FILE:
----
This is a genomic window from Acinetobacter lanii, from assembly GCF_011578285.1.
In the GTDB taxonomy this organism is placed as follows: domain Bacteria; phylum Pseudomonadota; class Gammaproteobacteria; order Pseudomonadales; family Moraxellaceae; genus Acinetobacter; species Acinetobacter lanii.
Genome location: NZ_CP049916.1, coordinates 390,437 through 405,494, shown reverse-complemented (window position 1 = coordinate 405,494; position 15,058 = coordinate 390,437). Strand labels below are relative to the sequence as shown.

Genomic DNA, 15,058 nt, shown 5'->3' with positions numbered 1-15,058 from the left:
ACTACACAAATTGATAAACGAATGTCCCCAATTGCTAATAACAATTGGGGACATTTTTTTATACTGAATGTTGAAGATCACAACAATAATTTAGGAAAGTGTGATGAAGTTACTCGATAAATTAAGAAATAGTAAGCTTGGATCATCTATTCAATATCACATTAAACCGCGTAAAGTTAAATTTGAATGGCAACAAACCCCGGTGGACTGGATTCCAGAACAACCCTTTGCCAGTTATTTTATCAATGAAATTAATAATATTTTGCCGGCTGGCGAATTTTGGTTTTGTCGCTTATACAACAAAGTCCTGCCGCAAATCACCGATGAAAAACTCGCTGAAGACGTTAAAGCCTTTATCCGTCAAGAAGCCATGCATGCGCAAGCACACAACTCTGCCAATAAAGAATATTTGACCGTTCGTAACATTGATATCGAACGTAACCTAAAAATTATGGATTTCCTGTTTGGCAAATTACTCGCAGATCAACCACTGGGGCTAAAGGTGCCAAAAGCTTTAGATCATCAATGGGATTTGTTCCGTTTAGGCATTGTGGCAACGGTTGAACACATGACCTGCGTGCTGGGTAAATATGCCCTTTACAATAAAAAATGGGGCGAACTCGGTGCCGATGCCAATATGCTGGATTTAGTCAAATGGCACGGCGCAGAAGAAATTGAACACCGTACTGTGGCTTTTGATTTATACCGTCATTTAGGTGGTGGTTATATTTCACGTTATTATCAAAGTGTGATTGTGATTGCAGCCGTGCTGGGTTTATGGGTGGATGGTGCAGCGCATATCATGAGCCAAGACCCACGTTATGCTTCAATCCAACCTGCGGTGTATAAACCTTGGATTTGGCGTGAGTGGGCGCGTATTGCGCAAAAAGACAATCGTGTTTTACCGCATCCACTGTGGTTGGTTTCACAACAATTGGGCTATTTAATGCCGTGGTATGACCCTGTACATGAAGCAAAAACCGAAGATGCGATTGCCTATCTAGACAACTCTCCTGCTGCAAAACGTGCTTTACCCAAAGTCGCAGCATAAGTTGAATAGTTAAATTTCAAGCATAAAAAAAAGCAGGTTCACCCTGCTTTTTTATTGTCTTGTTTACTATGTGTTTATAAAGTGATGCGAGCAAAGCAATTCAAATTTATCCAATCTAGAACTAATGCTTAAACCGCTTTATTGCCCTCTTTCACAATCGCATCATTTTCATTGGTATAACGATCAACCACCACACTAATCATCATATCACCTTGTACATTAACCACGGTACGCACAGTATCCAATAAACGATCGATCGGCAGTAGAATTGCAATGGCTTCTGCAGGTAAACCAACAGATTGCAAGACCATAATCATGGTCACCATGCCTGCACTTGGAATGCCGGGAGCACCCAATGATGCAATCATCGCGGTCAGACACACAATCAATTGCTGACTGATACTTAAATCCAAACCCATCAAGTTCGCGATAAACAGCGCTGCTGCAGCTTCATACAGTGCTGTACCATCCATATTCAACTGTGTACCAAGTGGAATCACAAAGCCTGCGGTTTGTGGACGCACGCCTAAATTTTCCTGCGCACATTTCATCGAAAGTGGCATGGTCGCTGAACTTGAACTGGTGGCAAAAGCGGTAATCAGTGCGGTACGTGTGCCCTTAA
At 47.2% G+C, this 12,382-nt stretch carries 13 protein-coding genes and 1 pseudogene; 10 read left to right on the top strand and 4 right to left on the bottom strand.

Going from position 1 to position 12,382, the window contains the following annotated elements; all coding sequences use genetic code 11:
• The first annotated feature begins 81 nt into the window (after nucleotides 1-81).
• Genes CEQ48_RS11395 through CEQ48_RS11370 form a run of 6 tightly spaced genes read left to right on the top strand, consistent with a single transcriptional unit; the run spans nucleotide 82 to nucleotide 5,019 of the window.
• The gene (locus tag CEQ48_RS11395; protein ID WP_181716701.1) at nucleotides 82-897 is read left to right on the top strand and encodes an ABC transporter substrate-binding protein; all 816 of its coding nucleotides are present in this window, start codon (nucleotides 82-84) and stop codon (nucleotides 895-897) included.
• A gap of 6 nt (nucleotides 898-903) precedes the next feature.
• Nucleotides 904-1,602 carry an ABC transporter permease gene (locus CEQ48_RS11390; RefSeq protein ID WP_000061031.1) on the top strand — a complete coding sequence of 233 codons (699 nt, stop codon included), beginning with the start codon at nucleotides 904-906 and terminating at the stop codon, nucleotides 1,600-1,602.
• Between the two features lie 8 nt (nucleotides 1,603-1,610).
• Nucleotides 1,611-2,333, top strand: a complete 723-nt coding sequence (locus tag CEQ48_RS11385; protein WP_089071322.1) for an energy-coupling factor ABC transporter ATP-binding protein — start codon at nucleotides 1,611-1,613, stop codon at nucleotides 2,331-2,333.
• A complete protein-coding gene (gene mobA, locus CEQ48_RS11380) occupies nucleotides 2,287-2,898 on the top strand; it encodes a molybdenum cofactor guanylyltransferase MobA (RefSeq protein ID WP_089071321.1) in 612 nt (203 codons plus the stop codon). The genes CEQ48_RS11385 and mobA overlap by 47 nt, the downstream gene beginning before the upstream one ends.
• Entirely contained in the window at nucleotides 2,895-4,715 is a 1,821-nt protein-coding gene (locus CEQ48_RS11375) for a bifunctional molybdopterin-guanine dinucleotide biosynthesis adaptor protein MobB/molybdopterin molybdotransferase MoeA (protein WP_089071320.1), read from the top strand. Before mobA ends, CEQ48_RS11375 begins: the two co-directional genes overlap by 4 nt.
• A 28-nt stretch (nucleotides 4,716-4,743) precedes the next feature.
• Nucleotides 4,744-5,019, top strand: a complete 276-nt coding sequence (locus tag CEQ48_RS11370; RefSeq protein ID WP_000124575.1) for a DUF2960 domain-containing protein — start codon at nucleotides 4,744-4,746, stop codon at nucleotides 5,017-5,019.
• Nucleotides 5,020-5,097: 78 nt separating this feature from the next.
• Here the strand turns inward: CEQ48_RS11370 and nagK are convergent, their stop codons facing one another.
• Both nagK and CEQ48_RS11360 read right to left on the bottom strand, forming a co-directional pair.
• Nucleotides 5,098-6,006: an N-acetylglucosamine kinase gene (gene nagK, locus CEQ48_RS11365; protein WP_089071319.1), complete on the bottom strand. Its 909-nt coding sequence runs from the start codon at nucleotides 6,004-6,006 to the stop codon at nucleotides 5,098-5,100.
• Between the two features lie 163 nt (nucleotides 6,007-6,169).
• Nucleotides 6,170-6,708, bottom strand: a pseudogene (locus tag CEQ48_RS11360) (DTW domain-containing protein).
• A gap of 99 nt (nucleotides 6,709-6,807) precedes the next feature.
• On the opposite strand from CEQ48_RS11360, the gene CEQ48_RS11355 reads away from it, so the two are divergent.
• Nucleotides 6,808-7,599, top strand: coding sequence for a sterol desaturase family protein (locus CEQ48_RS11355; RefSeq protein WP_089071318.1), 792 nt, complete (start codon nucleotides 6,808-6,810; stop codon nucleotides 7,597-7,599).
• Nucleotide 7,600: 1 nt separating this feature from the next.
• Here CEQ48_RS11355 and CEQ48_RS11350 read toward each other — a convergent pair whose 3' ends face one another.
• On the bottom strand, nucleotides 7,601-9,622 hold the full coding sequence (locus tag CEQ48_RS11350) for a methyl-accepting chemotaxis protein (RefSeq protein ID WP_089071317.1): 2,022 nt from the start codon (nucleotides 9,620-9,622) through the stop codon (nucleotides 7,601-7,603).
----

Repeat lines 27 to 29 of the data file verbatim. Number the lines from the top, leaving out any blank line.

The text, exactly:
• Nucleotides 6,808-7,599, top strand: coding sequence for a sterol desaturase family protein (locus CEQ48_RS11355; RefSeq protein WP_089071318.1), 792 nt, complete (start codon nucleotides 6,808-6,810; stop codon nucleotides 7,597-7,599).
• Nucleotide 7,600: 1 nt separating this feature from the next.
• Here CEQ48_RS11355 and CEQ48_RS11350 read toward each other — a convergent pair whose 3' ends face one another.